COLUMBUS — Remember Cardale Jones?
The third-string Ohio State quarterback who nearly got kicked off the team? The guy who sent the harebrained Tweet that hit a little too close to home for big-time programs everywhere?
"Why should we have to go to class if we came here to play FOOTBALL," Jones wrote in October 2012. "We ain't come to play SCHOOL. Classes are POINTLESS."
Forget that Cardale Jones.
"Talk about a changed guy,” OSU coach Urban Meyer said. “He was a guy who couldn’t get out of his own way a couple years ago. You’re starting to see the progress in the classroom. You remember the famous tweet or whatever. It’s a different guy. He had to be a different guy or he wouldn’t be here.”
Watch Jones closely during the spring game Saturday at Ohio Stadium. He just might be the Buckeyes’ quarterback of the future.
With senior star Braxton Miller recovering from minor shoulder surgery, the 6-foot-5, 250-pound sophomore with the howitzer right arm has taken a majority of the first-team snaps this spring and snared control in the backup quarterback derby. Meyer said the remade Jones is clearly ahead of redshirt freshman J.T. Barrett, who will also lead one of the squads Saturday.
"There’s a lot of pressure, because our offense, we’re known for something," Jones said after last weekend’s student appreciation practice. "Stepping into that [starting] role and filling big shoes for this short time, it's huge for anybody. But with our coaches trust in me, I feel like i can do anything."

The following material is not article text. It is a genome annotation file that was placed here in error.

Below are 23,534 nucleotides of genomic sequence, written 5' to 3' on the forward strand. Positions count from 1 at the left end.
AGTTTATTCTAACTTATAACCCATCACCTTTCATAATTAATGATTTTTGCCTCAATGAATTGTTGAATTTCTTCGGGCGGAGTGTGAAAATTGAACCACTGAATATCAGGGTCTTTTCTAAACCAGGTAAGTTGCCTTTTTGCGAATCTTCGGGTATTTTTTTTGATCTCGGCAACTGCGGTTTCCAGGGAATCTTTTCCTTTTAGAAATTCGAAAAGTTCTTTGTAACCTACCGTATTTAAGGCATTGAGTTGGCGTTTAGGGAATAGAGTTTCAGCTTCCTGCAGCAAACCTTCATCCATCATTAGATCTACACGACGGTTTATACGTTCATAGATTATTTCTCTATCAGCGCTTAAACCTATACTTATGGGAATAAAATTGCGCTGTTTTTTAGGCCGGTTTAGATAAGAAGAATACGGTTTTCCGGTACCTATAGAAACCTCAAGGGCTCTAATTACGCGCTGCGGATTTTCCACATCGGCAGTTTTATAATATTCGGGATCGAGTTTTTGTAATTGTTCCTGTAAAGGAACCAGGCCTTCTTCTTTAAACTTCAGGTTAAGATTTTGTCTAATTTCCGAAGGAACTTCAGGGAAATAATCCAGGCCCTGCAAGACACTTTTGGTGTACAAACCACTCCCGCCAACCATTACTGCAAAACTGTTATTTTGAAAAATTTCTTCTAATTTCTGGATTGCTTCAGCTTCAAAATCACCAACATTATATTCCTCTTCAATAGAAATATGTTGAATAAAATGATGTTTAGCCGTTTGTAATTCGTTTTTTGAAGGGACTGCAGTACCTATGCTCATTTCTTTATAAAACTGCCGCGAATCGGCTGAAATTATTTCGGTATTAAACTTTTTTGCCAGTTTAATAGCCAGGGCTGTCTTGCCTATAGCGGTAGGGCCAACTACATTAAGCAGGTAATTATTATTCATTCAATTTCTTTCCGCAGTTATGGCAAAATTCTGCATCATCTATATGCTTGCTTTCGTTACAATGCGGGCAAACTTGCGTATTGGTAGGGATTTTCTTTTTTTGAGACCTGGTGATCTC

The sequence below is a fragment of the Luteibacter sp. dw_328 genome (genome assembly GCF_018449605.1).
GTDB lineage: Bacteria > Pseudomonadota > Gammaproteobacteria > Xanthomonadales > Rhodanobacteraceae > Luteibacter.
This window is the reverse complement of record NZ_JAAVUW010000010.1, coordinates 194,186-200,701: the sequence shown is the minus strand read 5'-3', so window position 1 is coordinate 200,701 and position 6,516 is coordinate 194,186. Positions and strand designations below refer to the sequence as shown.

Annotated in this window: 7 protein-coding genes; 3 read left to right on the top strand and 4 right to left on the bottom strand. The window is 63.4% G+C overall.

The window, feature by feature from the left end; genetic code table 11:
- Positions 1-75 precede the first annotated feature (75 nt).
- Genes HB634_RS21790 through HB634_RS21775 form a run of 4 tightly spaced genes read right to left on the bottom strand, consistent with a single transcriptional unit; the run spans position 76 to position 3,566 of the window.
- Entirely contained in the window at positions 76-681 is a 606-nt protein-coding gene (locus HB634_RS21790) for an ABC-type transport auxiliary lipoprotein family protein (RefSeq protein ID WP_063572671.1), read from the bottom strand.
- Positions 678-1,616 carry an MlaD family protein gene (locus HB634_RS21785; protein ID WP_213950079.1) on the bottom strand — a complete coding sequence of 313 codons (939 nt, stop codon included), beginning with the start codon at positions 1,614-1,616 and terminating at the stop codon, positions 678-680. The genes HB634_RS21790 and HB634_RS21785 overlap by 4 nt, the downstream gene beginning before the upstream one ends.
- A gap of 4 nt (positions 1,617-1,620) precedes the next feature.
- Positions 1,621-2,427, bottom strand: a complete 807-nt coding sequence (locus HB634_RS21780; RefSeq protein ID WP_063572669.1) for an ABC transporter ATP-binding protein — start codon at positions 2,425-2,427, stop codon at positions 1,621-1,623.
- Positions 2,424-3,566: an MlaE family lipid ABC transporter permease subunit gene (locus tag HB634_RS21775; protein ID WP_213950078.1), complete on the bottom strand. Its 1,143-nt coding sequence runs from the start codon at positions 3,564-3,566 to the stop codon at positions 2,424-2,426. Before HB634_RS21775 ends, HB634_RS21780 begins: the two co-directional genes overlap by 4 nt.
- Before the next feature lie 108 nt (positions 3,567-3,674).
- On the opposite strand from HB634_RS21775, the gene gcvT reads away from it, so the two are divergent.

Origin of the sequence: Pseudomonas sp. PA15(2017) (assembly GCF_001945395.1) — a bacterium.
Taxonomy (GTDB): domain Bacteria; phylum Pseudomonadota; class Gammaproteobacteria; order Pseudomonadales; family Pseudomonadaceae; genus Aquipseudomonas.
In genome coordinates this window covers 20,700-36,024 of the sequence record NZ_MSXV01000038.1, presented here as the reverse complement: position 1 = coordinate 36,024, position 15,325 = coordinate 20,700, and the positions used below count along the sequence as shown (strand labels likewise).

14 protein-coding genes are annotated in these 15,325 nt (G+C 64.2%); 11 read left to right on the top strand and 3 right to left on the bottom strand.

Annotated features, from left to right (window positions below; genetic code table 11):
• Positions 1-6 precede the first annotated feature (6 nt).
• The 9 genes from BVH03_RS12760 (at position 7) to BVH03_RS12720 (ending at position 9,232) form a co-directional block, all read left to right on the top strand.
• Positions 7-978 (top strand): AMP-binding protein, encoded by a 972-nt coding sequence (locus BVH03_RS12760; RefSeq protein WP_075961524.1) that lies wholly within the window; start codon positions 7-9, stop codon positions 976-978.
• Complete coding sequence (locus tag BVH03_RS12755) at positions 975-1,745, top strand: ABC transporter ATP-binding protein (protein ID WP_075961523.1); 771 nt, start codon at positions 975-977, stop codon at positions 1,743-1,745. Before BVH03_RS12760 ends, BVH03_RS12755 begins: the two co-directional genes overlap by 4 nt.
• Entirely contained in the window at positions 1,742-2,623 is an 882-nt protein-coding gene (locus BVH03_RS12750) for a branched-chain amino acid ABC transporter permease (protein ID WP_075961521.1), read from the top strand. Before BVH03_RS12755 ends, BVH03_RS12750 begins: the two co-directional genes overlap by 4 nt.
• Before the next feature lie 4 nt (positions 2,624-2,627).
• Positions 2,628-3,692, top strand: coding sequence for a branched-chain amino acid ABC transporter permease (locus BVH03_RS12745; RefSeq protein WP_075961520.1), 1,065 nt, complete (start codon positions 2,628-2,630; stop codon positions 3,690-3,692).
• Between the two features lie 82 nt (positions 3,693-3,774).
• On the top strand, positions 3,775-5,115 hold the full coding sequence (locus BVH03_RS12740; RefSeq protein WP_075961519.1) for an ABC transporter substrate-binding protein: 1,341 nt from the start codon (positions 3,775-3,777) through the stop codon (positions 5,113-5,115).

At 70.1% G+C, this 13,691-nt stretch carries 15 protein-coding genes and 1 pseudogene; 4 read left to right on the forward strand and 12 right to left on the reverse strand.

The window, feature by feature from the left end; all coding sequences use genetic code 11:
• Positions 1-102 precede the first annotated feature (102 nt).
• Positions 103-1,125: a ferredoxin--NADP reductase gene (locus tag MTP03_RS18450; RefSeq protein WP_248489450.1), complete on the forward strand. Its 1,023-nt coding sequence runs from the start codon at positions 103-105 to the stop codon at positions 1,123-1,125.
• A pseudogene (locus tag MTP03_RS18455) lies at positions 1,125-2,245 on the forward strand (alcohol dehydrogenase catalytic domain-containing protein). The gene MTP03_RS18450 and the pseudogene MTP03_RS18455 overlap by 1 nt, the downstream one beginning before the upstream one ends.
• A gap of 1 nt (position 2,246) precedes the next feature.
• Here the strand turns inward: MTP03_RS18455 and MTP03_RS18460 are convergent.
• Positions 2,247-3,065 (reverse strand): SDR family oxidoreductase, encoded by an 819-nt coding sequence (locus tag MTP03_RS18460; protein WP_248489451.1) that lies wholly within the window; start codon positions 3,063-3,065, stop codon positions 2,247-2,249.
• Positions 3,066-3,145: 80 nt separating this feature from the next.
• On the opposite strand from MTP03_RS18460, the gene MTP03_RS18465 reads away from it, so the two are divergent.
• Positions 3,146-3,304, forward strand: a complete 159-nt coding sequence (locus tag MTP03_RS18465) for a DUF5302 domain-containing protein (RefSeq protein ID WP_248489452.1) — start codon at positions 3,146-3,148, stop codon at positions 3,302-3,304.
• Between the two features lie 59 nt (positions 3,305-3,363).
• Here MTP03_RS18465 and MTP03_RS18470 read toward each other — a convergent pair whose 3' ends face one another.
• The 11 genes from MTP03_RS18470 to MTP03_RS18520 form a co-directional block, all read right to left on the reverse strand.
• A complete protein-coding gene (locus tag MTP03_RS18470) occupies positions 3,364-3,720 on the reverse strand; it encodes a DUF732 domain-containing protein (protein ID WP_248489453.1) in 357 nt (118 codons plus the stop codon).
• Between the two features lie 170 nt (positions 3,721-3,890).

For Jones, earning that trust was a long shot.
A Class of 2011 commit, the Cleveland Glenville graduate spent a year at military school before arriving at Ohio State in 2012 with an indifferent attitude. Meyer recognized early that Jones was a poor fit. The coaches met with the quarterback’s family, and were ready to send him home.
"He had a one-way bus ticket back to Cleveland about a year ago," Meyer said.
Yet an appeal from offensive coordinator and quarterbacks coach Tom Herman granted Jones one final chance. If Jones could just realize the opportunity before him, Herman knew he had the charisma and game to succeed at Ohio State. The coach saw a "class clown" who needed to grow up.
"He stood on the table for me," Jones said. "He stuck his neck out for me, and I'm pretty sure I won't be able to repay him for that."
Still, he is trying. And, so far, succeeding. Jones said he feels comfortable leading the offense this spring, which history suggests is critical. Miller has not remained healthy for a full season since early in high school.
Jones, who has tried to emulate former backup Kenny Guiton, still needs a heavy dose of polish. After a closed practice last week, Meyer said, "Cardale was bad today, and when I say bad, I mean real bad." He threw a pair of interceptions in the Buckeyes’ open scrimmage days later.
Jones is powerful, mobile, and embracing the responsibilities of his position. Herman said, "He’s playing like a quarterback at Ohio State should."
"Cardale is 6-foot-5 and 250 pounds and can throw it through that wall," he added. "Our message is, ’Use some of that, use the talents that you have and then we’ll develop the portions of your game that need to be developed.'"
Jones is ready to do just that, confident he will soon be defined not by a mindless old Tweet but a suddenly vast future.
"The growing up process was helpful, and it came from the coaches believing in me, pushing me," he said. " ... I'm not going to lie. I had a lot of reality checks from our coaches, and I feel like I owe them in a big way, because in my opinion, I probably should have been out of here."